Answers to these questions may shed light on why there is a relatively small group of people in this country that control a vast amount of resources and will do nearly anything in order to maintain that control.

tl;dw version:

The "federal" "reserve" is banking cartel blessed by law and is neither "federal" nor "reserve". It is the result of a secret (at the time) meeting of bankers that represented a quarter of the world's wealth who found competition to be too difficult. The system they designed was created to benefit exactly two parties... members of the cartel and the government to which it was to be pitched. The mechanism for this is twofold...

1) The government receives free money from the federal reserve by honoring fake checks.
2) The federal reserve bolsters the practice of fractional reserve banking to allow banks to create money out of nothing and charge interest on it.

Who are the losers in all of this? Everyone else. This system is the cause of the dollar's 95% loss in spending power over the previous 100 years.
rahl
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June 06, 2011, 10:59:29 PM
 #118

My interest in Bitcoin has very little to do with identity protection and very much to do with the possibility to do "instant" regulation-less P2P transactions in all sorts of circumstances where our current economic systems makes it difficult.

Why does it have to be P2P? A centralized service can do micro-transactions much faster and cheaper then any P2P network. It would be almost as anonymous as bitcoin anyway since you couldn't do anything with the services logs other then link the micro-transaction in account together and maybe see which bitcoin address was used to fund said account. You could just start multiple micro service accounts ... and it is all good.
The real downside to centralized service is if it gets seized or shut down. But it doesn't matter that much here since people will not have a balance higher then the smallest amount that is cost effective to transfer in the bitcoin protocol itself anyway.

Also it probably wouldn't be that hard to refund everyone before it gets shut down anyway. Bitcoin is somewhat easier to dump when the cops show up then say gold...

defxor
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June 07, 2011, 06:15:00 PM
 #119

to do

regulation-less

Why does it have to be P2P?

this

Quote
The real downside to centralized service is if it gets seized or shut down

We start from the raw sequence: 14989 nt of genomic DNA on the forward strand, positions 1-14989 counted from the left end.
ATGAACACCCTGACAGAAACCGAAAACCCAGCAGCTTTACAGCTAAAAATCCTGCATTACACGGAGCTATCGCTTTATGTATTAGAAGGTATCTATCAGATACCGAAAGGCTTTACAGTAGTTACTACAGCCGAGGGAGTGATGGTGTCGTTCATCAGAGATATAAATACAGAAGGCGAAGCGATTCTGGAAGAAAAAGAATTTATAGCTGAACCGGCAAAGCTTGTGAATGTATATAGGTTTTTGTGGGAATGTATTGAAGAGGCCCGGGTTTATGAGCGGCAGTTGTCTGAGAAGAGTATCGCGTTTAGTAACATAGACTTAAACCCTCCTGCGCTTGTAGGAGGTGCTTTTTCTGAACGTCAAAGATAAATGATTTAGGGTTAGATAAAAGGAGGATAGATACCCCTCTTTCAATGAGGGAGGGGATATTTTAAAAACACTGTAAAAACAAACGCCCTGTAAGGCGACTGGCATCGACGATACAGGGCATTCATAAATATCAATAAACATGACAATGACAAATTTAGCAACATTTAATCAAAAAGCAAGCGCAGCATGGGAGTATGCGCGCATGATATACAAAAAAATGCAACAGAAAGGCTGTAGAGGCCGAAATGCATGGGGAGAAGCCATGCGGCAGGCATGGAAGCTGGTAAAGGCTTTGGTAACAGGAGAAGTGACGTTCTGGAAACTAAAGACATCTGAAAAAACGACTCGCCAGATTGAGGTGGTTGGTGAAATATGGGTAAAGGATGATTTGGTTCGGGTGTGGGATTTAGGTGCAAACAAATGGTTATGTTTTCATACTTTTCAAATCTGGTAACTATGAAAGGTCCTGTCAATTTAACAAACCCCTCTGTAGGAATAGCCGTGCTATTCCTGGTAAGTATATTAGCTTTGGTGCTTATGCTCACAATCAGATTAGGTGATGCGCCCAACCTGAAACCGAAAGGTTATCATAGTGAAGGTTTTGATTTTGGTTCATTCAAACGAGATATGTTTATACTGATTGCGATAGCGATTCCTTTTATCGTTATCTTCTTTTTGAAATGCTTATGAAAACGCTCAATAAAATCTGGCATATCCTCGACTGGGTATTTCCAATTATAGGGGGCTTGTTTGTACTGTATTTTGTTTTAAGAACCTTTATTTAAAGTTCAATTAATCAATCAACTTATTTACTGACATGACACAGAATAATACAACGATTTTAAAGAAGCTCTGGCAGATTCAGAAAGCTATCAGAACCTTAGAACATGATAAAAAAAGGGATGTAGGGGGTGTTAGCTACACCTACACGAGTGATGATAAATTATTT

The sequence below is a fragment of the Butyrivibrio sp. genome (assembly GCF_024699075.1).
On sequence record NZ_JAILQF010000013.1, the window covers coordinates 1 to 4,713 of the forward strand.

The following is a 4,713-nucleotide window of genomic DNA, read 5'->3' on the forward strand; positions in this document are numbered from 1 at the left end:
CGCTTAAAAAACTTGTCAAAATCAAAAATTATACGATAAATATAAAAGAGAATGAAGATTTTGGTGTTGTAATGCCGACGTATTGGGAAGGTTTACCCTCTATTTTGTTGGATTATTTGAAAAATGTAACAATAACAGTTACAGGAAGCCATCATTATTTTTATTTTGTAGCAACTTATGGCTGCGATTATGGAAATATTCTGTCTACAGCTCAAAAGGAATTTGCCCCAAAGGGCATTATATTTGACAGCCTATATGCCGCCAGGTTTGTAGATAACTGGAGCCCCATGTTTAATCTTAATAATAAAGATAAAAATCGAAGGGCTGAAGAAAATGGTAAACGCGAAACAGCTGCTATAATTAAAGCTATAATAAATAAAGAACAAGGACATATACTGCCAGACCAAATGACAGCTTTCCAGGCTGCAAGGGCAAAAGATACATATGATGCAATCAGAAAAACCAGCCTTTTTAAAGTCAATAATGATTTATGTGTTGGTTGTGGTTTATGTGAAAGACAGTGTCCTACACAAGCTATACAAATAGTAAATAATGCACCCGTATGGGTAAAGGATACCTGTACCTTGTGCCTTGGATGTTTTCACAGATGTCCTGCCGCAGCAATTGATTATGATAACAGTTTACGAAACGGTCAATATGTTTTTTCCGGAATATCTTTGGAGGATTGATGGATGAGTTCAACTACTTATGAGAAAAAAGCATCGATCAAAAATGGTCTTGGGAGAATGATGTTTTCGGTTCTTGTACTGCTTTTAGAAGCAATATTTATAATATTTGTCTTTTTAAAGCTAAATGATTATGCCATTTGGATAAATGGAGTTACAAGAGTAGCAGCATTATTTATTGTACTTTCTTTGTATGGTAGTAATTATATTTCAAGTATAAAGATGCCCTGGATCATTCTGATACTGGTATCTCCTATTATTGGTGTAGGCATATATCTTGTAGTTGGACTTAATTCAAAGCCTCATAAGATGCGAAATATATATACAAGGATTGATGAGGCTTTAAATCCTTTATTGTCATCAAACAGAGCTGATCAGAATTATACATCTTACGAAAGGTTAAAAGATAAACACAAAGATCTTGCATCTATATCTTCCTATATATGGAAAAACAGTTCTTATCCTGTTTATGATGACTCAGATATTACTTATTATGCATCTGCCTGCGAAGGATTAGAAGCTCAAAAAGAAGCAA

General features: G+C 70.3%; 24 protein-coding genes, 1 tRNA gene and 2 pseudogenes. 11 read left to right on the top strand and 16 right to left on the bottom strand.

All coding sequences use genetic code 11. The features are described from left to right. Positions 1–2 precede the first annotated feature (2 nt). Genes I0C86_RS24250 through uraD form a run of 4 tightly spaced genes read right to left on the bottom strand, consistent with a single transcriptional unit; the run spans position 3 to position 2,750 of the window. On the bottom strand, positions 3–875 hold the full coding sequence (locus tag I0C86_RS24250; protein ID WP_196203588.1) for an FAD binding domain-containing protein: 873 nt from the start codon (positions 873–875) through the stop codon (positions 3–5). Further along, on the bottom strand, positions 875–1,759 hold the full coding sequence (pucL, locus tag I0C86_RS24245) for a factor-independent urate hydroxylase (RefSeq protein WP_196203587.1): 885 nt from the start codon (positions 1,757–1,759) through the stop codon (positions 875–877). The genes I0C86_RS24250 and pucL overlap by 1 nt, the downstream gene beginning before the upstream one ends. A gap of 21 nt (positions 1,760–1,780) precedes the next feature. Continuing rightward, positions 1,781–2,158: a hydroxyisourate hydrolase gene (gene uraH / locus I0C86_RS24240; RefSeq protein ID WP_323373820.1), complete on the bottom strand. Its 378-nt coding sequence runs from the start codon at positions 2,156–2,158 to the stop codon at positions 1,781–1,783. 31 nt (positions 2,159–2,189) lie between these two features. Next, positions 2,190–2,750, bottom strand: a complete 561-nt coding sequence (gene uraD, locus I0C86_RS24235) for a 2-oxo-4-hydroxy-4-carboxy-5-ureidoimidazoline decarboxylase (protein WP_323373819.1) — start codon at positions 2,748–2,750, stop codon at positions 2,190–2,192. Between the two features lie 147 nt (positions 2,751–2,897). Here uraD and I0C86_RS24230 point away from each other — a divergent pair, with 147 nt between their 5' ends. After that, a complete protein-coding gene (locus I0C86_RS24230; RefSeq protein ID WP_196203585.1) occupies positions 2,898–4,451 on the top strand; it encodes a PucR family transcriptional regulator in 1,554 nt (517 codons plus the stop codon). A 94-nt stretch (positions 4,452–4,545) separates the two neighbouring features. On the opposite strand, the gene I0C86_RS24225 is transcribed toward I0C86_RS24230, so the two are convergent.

MoonShadow
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June 07, 2011, 06:21:18 PM
 #120

Also it probably wouldn't be that hard to refund everyone before it gets shut down anyway. Bitcoin is somewhat easier to dump when the cops show up then say gold...

This could work.  A bitcoin bank intended for rapid, small transactions between users, wherein every user has a "panic" address that his balance can be dumped to if the feds show up with a warrant for the servers.  There could be a foot button under the attendent's desk to push when they walk up, and by the time they can walk over to unplug the router the entire value of the bank has been "withdrawn".

"The powers of financial capitalism had another far-reaching aim, nothing less than to create a world system of financial control in private hands able to dominate the political system of each country and the economy of the world as a whole. This system was to be controlled in a feudalist fashion by the central banks of the world acting in concert, by secret agreements arrived at in frequent meetings and conferences. The apex of the systems was to be the Bank for International Settlements in Basel, Switzerland, a private bank owned and controlled by the world's central banks which were themselves private corporations. Each central bank...sought to dominate its government by its ability to control Treasury loans, to manipulate foreign exchanges, to influence the level of economic activity in the country, and to influence cooperative politicians by subsequent economic rewards in the business world."

- Carroll Quigley, CFR member, mentor to Bill Clinton, from 'Tragedy And Hope'